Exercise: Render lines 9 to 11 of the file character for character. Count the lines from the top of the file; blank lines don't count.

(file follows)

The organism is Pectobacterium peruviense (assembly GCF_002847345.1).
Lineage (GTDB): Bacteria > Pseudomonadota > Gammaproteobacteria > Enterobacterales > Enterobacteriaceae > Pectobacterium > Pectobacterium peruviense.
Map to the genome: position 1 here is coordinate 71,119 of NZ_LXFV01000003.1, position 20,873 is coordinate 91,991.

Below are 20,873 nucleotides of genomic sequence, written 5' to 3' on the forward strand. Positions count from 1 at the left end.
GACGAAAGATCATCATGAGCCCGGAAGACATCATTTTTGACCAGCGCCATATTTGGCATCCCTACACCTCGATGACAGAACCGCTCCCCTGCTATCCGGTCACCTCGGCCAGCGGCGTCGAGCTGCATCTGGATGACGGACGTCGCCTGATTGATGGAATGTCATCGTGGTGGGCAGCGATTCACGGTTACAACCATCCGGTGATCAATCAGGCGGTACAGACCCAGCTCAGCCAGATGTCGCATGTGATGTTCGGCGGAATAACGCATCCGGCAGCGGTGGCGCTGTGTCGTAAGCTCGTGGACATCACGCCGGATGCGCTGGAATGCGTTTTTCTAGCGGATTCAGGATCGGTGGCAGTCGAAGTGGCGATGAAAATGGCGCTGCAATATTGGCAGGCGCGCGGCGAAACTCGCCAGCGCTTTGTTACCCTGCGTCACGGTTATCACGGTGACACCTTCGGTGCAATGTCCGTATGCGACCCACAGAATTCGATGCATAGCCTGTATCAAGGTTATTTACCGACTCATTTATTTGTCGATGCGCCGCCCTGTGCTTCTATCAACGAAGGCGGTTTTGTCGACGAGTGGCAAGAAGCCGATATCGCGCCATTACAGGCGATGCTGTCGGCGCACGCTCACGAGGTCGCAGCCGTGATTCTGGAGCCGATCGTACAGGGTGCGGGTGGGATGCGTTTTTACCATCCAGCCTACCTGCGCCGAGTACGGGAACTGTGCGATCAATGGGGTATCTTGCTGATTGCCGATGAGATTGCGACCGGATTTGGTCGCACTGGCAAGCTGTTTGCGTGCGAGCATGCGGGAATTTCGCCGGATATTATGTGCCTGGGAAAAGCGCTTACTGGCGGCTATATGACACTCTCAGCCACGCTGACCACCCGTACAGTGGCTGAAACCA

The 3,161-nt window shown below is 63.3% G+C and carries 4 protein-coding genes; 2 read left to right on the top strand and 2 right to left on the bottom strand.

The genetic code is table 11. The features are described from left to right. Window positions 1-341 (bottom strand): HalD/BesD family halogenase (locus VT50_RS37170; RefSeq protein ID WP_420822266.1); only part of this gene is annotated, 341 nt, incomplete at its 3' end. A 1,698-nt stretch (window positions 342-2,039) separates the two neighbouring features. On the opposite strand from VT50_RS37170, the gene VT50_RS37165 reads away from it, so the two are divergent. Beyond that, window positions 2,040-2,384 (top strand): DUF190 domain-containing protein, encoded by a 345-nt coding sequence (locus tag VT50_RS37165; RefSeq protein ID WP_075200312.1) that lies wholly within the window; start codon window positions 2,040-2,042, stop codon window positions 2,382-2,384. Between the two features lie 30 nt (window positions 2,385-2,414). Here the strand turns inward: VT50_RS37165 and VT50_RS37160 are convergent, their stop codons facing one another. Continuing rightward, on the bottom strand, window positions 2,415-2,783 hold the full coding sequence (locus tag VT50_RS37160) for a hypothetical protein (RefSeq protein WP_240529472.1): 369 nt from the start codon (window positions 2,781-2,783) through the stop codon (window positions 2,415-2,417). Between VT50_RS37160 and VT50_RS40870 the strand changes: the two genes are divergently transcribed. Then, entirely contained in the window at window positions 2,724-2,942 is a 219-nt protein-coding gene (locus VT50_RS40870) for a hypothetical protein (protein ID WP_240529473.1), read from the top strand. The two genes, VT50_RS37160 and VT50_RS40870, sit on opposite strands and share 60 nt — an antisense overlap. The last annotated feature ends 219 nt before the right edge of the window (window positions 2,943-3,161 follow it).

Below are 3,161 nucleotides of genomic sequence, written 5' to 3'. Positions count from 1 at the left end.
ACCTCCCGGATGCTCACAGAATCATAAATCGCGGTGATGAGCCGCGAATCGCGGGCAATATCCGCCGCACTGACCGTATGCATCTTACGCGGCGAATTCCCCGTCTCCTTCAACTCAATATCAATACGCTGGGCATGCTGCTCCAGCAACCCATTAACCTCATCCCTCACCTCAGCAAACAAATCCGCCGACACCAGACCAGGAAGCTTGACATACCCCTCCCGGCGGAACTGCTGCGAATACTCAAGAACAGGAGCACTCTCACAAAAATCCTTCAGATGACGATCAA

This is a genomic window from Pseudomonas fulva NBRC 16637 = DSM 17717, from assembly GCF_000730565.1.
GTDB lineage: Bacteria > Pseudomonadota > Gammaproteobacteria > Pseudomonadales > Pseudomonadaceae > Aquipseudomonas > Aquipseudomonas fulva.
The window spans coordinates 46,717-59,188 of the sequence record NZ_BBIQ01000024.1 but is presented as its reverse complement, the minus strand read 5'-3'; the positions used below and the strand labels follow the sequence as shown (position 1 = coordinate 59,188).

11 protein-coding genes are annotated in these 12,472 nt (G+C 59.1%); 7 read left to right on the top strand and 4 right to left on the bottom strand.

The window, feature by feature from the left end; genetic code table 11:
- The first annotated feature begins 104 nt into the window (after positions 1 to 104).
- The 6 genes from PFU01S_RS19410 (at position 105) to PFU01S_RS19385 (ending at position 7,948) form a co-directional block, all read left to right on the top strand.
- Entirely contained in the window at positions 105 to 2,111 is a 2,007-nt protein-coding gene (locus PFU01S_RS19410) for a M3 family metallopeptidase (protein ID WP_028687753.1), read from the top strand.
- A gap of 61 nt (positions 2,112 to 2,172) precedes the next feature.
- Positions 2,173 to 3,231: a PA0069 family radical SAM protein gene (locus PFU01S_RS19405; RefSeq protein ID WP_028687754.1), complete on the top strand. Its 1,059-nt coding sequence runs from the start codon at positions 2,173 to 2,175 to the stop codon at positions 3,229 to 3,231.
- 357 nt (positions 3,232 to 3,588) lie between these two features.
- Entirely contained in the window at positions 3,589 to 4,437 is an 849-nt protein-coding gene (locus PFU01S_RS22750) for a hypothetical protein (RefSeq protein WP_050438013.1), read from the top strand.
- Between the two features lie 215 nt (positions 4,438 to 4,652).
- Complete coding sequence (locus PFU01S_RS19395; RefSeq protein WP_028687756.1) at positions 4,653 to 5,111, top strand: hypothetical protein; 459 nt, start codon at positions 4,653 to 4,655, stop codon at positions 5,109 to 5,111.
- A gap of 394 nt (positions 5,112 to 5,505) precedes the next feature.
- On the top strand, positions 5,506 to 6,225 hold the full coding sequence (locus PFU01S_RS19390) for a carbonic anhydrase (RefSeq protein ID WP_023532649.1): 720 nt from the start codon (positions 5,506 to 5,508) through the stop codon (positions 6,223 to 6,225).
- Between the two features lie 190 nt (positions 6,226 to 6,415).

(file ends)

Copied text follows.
ACCTCCCGGATGCTCACAGAATCATAAATCGCGGTGATGAGCCGCGAATCGCGGGCAATATCCGCCGCACTGACCGTATGCATCTTACGCGGCGAATTCCCCGTCTCCTTCAACTCAATATCAATACGCTGGGCATGCTGCTCCAGCAACCCATTAACCTCATCCCTCACCTCAGCAAACAAATCCGCCGACACCAGACCAGGAAGCTTGACATACCCCTCCCGGCGGAACTGCTGCGAATACTCAAGAACAGGAGCACTCTCACAAAAATCCTTCAGATGACGATCAA

This is a genomic window from Pseudomonas fulva NBRC 16637 = DSM 17717, from assembly GCF_000730565.1.
GTDB lineage: Bacteria > Pseudomonadota > Gammaproteobacteria > Pseudomonadales > Pseudomonadaceae > Aquipseudomonas > Aquipseudomonas fulva.